Economic Analysis: Self-Employed Loan Forgiveness Uncertain, Illogical, Pliable - Martin Sullivan, Tax Notes. "To the extent one policy goal of the CARES Act is to provide relief to those most in need, this result does the opposite of what is intended: Relatively healthy businesses gets significant forgiveness, and distressed businesses get no forgiveness."

The Impact of COVID-19 on Healthcare: Relief Provisions, Medicare Payments and More - Eide Bailly.

 

Technology changes, but bad tax ideas are timeless. A New York Times obituary reminds us that before there was a Reddit, there was Usenet, and before there was r/tax, there was misc.taxes.moderated. 

The obituary is for a man who started out running "small-time investment and marketing scams in Topeka" but who rose to improbable prominence in the tax world in the early days of the Internet:

He launched Renaissance/The Tax People, a tax-avoidance business that ultimately ensnared about 50,000 Americans — until a Kansas state judge shut the firm down in 2001, ruling that it was an illegal pyramid scheme of a “fundamentally deceptive nature” that had cost customers and investors at least $84 million.

Some of my first experience with this new "Internet" thing was wandering into misc.tax.moderated (it's still there!) to read the astonishing claims made for the "Dream Team" of Renaissance/The Tax People. The obituary, for a Mr. Cooper, gives some of the flavor:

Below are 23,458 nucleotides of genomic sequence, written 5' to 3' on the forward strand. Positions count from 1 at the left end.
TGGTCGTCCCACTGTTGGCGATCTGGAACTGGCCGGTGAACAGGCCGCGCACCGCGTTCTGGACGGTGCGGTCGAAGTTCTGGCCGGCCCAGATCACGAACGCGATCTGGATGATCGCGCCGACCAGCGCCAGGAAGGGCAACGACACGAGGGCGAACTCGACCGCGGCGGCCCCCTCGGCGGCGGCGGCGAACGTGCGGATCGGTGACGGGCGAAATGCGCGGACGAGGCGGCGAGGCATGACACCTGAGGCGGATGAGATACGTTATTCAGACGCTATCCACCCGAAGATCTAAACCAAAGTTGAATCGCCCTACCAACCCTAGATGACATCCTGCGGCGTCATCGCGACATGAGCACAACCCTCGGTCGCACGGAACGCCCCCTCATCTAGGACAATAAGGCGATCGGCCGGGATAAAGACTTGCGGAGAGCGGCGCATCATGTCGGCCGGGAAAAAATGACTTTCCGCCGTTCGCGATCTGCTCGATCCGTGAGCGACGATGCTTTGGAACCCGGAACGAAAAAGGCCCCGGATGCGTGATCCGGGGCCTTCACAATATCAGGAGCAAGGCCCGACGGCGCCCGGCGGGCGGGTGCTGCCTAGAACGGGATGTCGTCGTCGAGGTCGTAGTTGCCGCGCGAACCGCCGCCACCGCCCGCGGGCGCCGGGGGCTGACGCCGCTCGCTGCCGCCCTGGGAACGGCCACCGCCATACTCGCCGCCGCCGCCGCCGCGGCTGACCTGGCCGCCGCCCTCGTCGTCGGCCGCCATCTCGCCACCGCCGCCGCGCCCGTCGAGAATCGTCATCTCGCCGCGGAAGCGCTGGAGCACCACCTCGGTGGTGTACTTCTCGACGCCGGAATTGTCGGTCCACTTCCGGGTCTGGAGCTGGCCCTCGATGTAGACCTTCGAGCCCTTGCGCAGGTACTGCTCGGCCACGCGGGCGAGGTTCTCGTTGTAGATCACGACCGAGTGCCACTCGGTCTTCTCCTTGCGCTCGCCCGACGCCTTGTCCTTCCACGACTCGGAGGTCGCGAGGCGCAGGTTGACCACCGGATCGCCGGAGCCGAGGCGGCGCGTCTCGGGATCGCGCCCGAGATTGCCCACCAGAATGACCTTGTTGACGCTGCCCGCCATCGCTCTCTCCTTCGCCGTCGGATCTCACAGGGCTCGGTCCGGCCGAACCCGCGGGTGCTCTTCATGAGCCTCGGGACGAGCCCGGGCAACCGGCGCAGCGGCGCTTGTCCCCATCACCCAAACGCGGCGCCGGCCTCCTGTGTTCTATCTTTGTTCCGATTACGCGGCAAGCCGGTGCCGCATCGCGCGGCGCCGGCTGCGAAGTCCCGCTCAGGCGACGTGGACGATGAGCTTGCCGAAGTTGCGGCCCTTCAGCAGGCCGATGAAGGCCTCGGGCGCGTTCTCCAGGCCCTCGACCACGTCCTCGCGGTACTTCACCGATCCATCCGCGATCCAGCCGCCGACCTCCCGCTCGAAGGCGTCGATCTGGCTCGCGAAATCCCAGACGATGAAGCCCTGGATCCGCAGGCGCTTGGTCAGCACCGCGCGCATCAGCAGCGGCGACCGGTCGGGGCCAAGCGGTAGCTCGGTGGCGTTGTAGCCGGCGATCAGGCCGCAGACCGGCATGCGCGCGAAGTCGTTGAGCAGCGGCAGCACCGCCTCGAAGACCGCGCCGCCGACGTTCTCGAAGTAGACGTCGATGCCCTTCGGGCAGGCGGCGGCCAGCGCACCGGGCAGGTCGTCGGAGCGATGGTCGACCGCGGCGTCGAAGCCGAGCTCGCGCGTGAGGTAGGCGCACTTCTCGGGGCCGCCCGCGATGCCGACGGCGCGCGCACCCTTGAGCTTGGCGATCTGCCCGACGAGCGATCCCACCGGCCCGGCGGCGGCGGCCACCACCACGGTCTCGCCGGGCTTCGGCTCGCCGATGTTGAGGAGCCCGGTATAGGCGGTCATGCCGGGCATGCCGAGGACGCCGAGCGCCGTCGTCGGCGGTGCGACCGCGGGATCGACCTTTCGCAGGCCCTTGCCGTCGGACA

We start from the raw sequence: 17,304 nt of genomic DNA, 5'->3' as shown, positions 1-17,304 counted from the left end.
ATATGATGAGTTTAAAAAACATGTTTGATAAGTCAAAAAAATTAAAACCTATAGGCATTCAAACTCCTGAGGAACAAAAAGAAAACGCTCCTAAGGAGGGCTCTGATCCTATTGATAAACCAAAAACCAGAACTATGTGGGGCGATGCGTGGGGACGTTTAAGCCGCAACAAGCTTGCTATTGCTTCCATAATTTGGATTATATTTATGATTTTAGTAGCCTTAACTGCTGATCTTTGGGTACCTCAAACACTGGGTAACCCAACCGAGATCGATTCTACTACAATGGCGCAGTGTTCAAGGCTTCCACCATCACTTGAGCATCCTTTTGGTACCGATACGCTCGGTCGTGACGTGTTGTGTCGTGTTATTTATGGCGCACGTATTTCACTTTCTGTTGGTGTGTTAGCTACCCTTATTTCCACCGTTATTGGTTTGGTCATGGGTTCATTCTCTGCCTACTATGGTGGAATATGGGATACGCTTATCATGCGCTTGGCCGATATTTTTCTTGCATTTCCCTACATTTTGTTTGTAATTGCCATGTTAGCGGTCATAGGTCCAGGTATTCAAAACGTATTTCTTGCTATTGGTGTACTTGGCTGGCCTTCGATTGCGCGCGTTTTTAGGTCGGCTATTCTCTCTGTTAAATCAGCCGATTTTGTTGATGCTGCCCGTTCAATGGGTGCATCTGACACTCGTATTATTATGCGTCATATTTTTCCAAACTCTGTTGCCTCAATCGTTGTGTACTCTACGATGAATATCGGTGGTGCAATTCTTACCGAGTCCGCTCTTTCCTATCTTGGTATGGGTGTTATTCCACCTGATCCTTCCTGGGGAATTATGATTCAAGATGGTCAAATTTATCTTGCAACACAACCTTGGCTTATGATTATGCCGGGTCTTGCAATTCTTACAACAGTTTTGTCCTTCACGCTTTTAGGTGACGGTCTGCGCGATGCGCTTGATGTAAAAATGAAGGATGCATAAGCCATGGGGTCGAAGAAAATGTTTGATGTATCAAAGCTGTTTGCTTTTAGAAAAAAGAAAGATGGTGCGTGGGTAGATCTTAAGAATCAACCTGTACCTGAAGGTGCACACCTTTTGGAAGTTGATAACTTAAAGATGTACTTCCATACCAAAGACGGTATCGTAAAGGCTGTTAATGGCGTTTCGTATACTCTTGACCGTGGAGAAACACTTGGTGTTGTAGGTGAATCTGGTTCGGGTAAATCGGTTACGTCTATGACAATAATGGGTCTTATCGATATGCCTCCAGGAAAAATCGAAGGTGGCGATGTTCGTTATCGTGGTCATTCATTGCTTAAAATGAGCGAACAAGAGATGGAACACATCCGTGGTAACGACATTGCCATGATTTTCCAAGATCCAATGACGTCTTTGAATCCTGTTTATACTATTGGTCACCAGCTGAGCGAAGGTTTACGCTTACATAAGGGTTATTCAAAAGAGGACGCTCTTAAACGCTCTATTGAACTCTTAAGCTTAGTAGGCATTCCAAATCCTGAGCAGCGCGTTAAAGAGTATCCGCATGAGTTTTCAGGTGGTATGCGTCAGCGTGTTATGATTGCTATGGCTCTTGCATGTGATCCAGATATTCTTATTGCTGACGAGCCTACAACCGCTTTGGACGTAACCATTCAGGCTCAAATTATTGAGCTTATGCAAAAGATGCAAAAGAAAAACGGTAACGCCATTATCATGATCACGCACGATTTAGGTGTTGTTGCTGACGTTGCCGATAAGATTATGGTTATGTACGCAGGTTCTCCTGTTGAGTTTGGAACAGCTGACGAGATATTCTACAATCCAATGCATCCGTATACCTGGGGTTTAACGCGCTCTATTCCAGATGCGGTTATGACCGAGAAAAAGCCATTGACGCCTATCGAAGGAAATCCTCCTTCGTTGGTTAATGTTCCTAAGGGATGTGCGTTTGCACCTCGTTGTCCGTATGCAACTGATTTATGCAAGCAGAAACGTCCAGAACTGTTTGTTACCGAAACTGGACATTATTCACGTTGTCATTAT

In an interview in his San Diego hotel suite in 2000, Mr. Cooper told a reporter that dropping a business card in a fishbowl at a restaurant’s cash register made the meal, parking and mileage to and from the establishment tax-deductible. Asked by The Times to identify a statute, regulation or court case authorizing such deductions, Mr. Cooper said the answer was in his company’s promotional materials. Advised that no authority was cited in those materials, Mr. Cooper said the right to such deductions was common knowledge. He then said that one of his “Tax Dream Team” experts would explain. When asked which team member should be queried, Mr. Cooper stood up and walked out of the room.

In misc.taxes.moderated, nobody ever seemed to leave the room, though I eventually did, discovering and joining the early tax blogs. 

Mr. Cooper died in federal prison before he could complete a 25-year sentence arising out of his tax advice. We can assume his clients had a heavy examination rate and many return adjustments. The lesson he leaves behind lives: there is always somebody with a patina of authority - a "tax dream team," if you will -  willing to give the tax answer you really want when the answer your tax advisor gives you is unpleasant. There will always be somebody who says your current tax advisor is too conservative, behind the times, acts like an IRS agent, whatever. Heeding that somebody can be very expensive.



Stay informed!


This is a roundup of tax news and opinion. Any opinions expressed or implied are those of the author and not necessarily those of Eide Bailly. Opinions found in linked items are those of the authors of the linked item, not of your bloggers or of Eide Bailly. “$” means link may be behind a paywall. Items here do not constitute tax advice.